When my local authority announced in January 2016 that it proposed to close all but one Sure Start centre, I got involved in the campaign against it. I met with senior managers and they explained that they were tasked with saving £53 million from their budget. It was also explained to me that many of the Sure Start centres were located in between areas of high deprivation, and high affluence. As such, the more affluent parents were using the Sure Start centres for cheap childcare whilst they worked. Because of government cuts, this was simply not sustainable and within months almost all of our Sure Start centres closed down. I was devastated. I had moved on in my own life; having managed to take myself off benefits and into self-employed work and finally out of the “persistent poverty” which had plagued my family for well over a decade. However, I knew that there were so many vulnerable families who would really suffer at the loss of these services. Where there had been support work undertaken, there would now be, potentially, reactive work undertaken. Not only does this put additional strain on families, but it also stretches social work and limits the resources to go around. Social workers would be “fire-fighting” whilst families struggled further.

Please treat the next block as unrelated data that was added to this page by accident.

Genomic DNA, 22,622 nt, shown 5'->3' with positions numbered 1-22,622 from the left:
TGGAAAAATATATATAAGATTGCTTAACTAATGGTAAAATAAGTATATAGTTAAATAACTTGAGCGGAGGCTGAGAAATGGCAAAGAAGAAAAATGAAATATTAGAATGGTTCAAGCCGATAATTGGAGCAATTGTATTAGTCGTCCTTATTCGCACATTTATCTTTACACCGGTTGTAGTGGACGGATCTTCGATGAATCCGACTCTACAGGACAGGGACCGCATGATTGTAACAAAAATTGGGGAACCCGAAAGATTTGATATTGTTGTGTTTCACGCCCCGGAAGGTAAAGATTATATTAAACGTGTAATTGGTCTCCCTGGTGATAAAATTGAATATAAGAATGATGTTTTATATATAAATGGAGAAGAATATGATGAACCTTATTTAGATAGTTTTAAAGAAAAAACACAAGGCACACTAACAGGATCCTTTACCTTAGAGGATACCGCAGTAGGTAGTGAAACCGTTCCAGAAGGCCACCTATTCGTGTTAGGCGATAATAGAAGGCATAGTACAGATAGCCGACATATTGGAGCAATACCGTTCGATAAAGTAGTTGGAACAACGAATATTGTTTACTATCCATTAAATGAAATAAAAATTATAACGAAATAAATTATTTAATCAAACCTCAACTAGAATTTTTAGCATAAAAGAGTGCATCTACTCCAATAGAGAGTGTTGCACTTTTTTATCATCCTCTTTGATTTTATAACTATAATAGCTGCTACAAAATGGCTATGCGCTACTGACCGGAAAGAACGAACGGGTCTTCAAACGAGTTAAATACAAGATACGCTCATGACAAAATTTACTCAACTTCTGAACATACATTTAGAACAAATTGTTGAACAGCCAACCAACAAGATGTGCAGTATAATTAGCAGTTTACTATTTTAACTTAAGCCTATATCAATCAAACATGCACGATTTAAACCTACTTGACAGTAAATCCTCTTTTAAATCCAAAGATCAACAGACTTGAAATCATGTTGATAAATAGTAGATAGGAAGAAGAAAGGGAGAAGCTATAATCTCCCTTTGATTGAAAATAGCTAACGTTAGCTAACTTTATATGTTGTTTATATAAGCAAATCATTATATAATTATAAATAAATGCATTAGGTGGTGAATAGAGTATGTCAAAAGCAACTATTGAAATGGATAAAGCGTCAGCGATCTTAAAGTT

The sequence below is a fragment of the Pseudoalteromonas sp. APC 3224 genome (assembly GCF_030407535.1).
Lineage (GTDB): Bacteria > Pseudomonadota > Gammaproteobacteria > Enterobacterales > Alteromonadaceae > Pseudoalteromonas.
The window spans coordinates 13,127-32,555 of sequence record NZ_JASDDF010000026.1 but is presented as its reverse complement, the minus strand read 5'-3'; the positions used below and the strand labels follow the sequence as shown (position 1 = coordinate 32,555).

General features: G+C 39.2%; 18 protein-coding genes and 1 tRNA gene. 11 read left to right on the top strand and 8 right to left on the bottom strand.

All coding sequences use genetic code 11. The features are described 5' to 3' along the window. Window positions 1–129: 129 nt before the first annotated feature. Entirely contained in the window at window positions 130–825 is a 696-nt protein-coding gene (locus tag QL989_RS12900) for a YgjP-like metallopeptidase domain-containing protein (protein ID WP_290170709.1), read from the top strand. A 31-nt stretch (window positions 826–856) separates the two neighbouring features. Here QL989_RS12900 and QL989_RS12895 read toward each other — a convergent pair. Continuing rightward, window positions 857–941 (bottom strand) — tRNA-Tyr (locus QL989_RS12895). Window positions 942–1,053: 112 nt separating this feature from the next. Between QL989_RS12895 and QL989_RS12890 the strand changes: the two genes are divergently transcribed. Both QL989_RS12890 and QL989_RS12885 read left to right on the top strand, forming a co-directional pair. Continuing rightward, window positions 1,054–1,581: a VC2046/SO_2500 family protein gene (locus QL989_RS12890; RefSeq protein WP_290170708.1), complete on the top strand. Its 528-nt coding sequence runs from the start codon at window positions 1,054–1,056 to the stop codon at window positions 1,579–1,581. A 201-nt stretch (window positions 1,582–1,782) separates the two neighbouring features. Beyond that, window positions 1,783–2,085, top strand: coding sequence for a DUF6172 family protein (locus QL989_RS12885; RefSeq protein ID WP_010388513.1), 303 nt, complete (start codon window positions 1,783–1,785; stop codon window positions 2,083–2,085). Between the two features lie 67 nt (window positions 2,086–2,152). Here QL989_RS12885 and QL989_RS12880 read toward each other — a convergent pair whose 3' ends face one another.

Our story is not unique. This graphic by ADCS clearly demonstrates the absolute decimation of support services.
The rise in families living in relative poverty, the rise in poverty of access to opportunities and social exclusion and the rise of government cuts to our social care services creates what can only be described as a perfect storm for some of our country’s most vulnerable children and their families.
“Poverty constrains people’s opportunities, only through collective actions can we drive change to achieve a country that works for all children. The lack of sustainable funding for children’s services, including schools, must be addressed as a matter of urgency.” (ADCS October 2017)
Without wishing to preach to the converted, poverty is our collective responsibility as a society. Whilst we can’t change government policy and are limited to what we can achieve nationally, if we can help at a grass roots level, it is unquestionably the right thing to do.
Your local food bank can be found here and are always deeply appreciative of any and all donations. You can also find food bins at almost all larger local supermarkets where you can donate to the food bank whilst doing your own shopping.
Your local shelter can be found here and donations of blankets, coats and clothing and toiletries are very much welcomed.
Together, we can do more.
Thank you for reading.
Social Care trainer
Image by Frantisek Krejci from Pixabay – thank you.